Scarborough welder tried to sell drugs to special constable

Aaron Rose appeared before York Crown Court
Aaron Rose appeared before York Crown Court

A welder moonlighting as a drug dealer came unstuck after offering his illegal wares to a special constable.

Aarron Rose, 27, offered the man a wrap of cocaine inside the men’s toilets at a local pub.

But he had picked the wrong man who turned out to be a special constable and alerted police. Rose was booked for offering to supply a Class A drug, York Crown Court heard.

Prosecutor Jonathan Sharp said Rose had targeted the man, not realising he was a volunteer police officer, one Friday night in October last year.

When Rose realised his mistake, he ran off and discarded three wraps of cocaine as he did so.

Police were informed by the special constable and turned up at Rose’s home in Eastfield, where they found a bottle containing 100 Xanax tablets, a Benzodiazepine which is illegal when unprescribed. They also found £110 in Rose’s safe.

Rose was arrested and hauled in for questioning. He pleaded his innocence, but examination of his mobile phone revealed that he had been dealing to friends.

Rose admitted possessing cocaine with intent to supply, offering to supply a Class A drug and possessing the illicit Xanax tablets. He pleaded guilty to the cocaine charges on the basis that he was not dealing for profit, only to recover the costs he had incurred in buying the drugs in the first place.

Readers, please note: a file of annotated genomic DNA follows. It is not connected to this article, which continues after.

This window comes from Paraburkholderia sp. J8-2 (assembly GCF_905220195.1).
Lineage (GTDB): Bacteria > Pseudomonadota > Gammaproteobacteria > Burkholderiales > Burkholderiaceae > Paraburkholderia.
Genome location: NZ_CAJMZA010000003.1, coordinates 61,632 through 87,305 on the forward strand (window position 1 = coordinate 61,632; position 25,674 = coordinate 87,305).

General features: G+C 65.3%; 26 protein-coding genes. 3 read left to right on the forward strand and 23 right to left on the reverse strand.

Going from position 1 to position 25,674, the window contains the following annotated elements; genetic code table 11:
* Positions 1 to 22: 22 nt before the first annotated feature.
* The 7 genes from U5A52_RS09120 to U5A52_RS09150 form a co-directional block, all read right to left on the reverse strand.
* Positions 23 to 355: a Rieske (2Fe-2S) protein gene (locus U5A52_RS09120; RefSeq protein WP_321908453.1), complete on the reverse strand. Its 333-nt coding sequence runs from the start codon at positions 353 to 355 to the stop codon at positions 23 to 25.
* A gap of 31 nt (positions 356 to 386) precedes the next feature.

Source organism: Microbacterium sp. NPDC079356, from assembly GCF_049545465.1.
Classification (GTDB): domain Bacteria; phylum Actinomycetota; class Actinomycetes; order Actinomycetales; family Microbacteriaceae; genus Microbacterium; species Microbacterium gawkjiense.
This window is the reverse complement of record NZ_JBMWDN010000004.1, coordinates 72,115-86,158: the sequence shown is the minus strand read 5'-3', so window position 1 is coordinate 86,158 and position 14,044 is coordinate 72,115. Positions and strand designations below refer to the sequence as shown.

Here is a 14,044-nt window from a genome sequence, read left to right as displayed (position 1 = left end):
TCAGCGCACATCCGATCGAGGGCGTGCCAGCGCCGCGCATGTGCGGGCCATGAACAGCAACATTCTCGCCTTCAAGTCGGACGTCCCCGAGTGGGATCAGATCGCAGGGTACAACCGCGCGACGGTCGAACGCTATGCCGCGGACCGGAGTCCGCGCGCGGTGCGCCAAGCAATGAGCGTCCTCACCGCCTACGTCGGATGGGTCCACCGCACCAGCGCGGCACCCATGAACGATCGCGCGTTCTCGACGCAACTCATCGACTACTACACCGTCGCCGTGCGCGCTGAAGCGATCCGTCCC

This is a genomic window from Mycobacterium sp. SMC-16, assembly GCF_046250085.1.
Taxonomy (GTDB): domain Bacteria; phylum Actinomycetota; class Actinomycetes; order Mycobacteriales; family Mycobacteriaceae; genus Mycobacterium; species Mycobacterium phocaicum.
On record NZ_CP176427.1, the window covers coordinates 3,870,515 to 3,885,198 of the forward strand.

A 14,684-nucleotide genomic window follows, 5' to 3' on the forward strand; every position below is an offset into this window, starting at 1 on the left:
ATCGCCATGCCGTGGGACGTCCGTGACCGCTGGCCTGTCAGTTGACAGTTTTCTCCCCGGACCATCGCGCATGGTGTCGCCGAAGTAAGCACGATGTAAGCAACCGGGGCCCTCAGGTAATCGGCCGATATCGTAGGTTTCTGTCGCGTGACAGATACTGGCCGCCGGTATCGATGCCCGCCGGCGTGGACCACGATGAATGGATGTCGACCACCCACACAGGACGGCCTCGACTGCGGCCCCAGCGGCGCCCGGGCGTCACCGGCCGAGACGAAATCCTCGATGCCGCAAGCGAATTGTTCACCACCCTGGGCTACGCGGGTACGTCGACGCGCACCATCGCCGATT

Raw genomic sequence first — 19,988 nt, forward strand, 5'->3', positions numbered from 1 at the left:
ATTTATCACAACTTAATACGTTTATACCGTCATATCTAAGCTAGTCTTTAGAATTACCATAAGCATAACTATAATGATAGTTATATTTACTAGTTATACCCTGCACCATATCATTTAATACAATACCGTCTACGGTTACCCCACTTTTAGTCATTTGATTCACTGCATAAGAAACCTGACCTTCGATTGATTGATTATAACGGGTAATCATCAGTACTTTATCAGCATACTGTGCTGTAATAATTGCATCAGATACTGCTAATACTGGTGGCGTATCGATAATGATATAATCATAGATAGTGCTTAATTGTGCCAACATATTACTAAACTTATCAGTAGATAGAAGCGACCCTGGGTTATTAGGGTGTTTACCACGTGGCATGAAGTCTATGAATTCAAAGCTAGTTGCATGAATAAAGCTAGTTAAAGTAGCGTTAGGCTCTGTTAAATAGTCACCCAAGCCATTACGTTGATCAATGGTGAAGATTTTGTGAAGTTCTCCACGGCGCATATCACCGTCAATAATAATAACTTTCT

The court heard that Rose had no previous convictions but had been caught driving his car while unfit through drugs four weeks after his arrest. He was given a 12-month driving ban for that offence.

Rose’s lawyer David Camidge said his client was a hard-working man and carer for his mother.

“He has learnt his lesson from this,” added Mr Camidge. “He has good employment (as a welder) and is ordinarily a hard-working, 27-year-old man.”

Mr Camidge said Rose was no longer taking drugs because of a back condition for which he was taking prescribed medication.

Judge Andrew Stubbs QC agreed to sentence Rose on the basis that he had dealt only to a close circle of friends and not for profit, but added that there was a “financial element to your dealing”.

Rose, of Malling Avenue, in Eastfield, was given a 22-month jail sentence, but this was suspended for two years because the defendant was a working man who made good money and was a carer for his mother.

Rose was also ordered to carry out 200 hours’ unpaid work, put on a five-month nightly curfew and made to pay £1,200 prosecution costs.